Wyse recalls a particular incident with a blood sausage. “We were sitting across from each other at the table and Shannon [Martinez] was, like, dying,” Wyse says. “She’s looking at me going, I wish you could try this, I wish you could taste this. And now I can.”
To the blood sausage aficionado who’s never tasted Martinez’s version, this will sound like a ridiculous claim. In fact, while Martinez keeps the specifics of her recipes to herself – in some cases, they’re the result of a decade’s worth of experiments – her blood sausage isn’t that different from the one you might serve an omnivore.
“The methods are the same,” she explains. It’s actually the same recipe her grandmother used to make. “We just figured out how to replace the blood.”
The trick, she says, is identifying which animal components are bringing what flavour to the dish. “There are a lot of similar ingredients found in meat that are found in vegetables. Ones that are heavy in iron, and so on. It doesn’t always work out.”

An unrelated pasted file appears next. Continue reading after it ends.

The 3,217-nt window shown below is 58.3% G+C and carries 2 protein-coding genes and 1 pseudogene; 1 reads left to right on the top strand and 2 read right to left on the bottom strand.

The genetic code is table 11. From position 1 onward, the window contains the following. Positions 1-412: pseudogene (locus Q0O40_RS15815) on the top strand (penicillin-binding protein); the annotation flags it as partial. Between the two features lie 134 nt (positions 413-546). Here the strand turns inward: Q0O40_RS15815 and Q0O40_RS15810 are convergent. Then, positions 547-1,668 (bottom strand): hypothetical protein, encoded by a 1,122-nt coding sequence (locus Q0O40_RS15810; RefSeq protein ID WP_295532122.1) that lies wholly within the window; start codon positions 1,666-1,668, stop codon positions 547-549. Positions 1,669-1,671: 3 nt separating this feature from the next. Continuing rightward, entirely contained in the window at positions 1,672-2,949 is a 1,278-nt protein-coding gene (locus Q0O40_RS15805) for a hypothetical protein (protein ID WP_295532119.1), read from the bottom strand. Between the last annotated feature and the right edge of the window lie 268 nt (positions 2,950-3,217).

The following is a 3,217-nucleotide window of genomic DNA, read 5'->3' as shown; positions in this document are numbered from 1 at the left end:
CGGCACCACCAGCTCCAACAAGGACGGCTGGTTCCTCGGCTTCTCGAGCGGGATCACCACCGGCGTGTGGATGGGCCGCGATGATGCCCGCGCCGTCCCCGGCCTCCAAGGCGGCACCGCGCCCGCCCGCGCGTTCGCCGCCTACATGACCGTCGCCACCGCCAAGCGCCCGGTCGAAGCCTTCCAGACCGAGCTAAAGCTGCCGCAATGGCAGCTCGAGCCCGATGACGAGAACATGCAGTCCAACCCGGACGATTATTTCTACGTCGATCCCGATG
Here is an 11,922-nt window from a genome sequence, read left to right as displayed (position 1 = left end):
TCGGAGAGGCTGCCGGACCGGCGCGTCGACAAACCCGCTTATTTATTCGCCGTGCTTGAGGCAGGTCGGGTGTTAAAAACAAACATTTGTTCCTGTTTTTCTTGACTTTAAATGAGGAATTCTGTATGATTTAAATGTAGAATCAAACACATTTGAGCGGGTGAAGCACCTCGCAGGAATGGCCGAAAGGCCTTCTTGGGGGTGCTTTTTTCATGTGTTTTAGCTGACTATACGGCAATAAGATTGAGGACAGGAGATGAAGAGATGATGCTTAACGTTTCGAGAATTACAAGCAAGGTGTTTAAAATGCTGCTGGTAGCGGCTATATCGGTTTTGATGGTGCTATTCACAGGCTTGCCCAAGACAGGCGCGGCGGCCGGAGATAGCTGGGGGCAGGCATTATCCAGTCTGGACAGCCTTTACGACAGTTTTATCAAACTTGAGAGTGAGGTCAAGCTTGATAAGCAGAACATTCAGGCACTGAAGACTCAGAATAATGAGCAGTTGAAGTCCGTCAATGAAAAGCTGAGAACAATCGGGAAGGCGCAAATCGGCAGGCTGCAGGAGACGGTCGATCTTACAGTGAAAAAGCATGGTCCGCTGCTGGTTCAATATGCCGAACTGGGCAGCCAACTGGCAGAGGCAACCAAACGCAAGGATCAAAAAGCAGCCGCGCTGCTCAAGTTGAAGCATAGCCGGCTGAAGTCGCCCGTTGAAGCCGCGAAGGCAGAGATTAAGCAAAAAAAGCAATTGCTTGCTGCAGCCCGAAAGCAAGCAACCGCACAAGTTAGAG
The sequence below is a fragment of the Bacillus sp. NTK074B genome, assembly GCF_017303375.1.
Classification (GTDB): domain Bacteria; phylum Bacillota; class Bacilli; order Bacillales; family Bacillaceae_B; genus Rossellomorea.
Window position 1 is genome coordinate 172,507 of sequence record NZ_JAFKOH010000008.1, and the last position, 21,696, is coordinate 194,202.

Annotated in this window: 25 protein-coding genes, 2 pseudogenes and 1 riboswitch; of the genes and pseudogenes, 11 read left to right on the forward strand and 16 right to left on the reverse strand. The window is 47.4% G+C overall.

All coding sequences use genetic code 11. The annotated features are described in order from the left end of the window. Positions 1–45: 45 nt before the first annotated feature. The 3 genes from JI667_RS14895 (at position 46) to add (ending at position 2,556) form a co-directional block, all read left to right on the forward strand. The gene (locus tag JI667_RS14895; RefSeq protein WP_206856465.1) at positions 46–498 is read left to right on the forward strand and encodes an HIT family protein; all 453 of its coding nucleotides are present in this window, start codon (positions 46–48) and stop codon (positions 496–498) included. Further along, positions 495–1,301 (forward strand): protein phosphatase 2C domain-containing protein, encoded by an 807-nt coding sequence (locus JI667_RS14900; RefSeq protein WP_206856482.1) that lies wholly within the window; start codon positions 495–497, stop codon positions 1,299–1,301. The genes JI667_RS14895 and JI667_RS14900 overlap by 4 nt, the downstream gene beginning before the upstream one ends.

Like all inventive people, Martinez has a holy grail. “Éclairs,” she says grimly. “I’ve been trying for about a year. I try it every two weeks, and they’re always bad. Like, so bad. Like, disgusting.” Eggs are the main problem: making the choux just right, the perfect texture and lift.
Wyse particularly loves Martinez’s smoked salmon – which is convincingly constructed, somehow, from a watermelon. “This is science,” Wyse says.
It will probably be a long time before veganism feels wholly normal, to the degree that, perhaps, vegetarianism does. But what’s so interesting about veganism in Australia today is how many ways of being vegan there are.
There’s Cancino’s home practice – “I try to taste the flavour of the food without covering it” – which sounds ascetic and appealing, and the show-stopping vegan degustation he’s crafted at Urbane. There’s the cleverness of Wyse and Martinez, who have figured out that veganism needn’t be a meal’s main feature. Smith & Daughters and Smith & Deli are known as vegan haunts – but the former is mainly a Latin American restaurant, and the latter is mainly a sandwich shop. Against all odds, veganism doesn’t look austere anymore. It looks like a lot of things. More than anything, it looks fun.
You know that liquid that comes with canned chickpeas? It turns into an emulsifier and foaming agent when whipped for long enough, making it an excellent egg white substitute in vegan baking. Known as “aquafaba” (Latin for “bean water”), the liquid can be used in nougat, macarons and these deliciously easy meringues.